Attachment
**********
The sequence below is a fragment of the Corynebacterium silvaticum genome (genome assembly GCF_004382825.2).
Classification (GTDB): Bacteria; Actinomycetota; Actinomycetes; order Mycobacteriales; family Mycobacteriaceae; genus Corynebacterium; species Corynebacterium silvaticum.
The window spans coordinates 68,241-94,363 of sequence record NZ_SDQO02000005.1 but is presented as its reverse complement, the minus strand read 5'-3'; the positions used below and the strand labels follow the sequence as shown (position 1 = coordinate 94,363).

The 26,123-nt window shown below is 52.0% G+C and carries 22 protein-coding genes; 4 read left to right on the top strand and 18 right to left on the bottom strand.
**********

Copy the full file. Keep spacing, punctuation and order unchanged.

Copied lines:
The sequence below is a fragment of the Corynebacterium silvaticum genome (genome assembly GCF_004382825.2).
Classification (GTDB): Bacteria; Actinomycetota; Actinomycetes; order Mycobacteriales; family Mycobacteriaceae; genus Corynebacterium; species Corynebacterium silvaticum.
The window spans coordinates 68,241-94,363 of sequence record NZ_SDQO02000005.1 but is presented as its reverse complement, the minus strand read 5'-3'; the positions used below and the strand labels follow the sequence as shown (position 1 = coordinate 94,363).

The 26,123-nt window shown below is 52.0% G+C and carries 22 protein-coding genes; 4 read left to right on the top strand and 18 right to left on the bottom strand.